A new survey reveals that despite almost one in five SMEs reporting a drop in revenue of over 90 per cent during the March/April lockdown, only six per cent found themselves exiting the business, with the majority adopting new strategies to ensure their survival.
The study commissioned by small-business advisors Realise Business, a not-for-profit enterprise empowering people to successfully run a business since 1989, surveyed 350 SME owners and reports that those in the accommodation and arts & recreation sectors experienced the biggest decline in revenue, while those in retail and professional services were least affected.
As to how the businesses that survived the pandemic have managed to do so, 70 per cent of businesses adapted their product or service offering, with JobKeeper becoming a central financial resource for cash-strapped SMEs. Those businesses that had their income reduced, or are no longer eligible for JobKeeper due to changes in the scheme, are prioritising cashflow to stay afloat.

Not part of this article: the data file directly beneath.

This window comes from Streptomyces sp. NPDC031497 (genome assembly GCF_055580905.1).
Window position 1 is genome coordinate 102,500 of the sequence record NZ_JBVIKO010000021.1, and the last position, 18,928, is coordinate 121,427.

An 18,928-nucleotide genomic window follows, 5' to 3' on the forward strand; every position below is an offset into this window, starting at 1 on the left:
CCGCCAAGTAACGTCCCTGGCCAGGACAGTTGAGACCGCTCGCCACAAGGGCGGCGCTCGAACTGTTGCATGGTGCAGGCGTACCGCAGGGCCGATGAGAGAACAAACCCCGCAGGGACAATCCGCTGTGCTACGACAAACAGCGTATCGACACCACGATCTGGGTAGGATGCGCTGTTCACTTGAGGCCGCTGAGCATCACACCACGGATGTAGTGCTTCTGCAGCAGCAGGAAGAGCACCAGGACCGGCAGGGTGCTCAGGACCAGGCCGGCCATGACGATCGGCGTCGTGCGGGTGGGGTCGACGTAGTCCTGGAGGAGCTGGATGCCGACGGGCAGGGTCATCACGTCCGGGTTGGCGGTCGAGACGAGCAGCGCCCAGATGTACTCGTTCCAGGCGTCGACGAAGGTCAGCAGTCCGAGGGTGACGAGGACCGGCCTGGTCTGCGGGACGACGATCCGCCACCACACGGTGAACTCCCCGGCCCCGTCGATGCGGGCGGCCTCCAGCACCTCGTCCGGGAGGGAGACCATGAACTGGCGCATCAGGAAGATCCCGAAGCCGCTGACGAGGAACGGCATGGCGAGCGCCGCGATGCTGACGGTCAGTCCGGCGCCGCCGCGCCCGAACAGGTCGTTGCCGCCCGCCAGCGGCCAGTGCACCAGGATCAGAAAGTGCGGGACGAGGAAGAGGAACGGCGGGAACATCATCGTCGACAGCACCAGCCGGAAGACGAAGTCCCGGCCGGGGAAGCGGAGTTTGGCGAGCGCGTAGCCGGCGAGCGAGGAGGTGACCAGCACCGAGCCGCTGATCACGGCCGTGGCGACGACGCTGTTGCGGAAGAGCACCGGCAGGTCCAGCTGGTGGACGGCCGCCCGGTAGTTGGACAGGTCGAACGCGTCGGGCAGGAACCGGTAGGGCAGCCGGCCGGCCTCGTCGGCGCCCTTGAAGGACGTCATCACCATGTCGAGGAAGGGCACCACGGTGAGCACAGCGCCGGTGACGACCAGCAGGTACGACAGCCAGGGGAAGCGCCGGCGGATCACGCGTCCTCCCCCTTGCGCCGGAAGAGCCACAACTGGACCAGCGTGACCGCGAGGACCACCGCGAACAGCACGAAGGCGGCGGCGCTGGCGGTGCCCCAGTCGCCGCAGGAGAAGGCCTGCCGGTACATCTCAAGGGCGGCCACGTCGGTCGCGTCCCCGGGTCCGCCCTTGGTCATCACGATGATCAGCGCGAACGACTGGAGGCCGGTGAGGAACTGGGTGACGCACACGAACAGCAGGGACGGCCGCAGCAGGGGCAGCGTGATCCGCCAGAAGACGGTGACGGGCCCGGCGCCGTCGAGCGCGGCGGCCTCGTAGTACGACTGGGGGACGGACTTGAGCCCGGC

A move to online was evident amongst 52 per cent of businesses, who are increasing online activity for sales, marketing and other business functions. Meanwhile, 65 per cent sought out professional assistance from accountants to business advisors, mentors and coaches. Shutdown also led to a transition to local products and services with 20 per cent businesses increasing their use of local or Australian suppliers during lockdown.
“Hats off to all small businesses around the country. From fires and drought to COVID-19, operating in this environment has been the toughest in a long time,” Jacqui Attard, CEO of Realise Business, said. “Their strong spirit and dedication to customers aided small-business owners to move quickly and shift to meet the changing market. Bigger businesses do not have the same flexibility.”
Despite very difficult operating conditions, and the negative affect on the economy, a high proportion (57 per cent) of small businesses remain confident on the future of their business even with almost half forecasting a revenue fall during the next 12 months. The recovery methodology to be adopted by businesses will mostly focus on business growth and new clients, followed by cashflow and marketing respectively. The accommodation sector is predicting the biggest decrease in revenue while Healthcare & Social Assistance is expecting the largest increase.
“These tough conditions will continue to put pressure on SMEs as they navigate their way out of the pandemic challenge, which day to day could swing without notice,” Attard said. “There’s never been a more crucial time to support small business and the heart of the Australian economy.”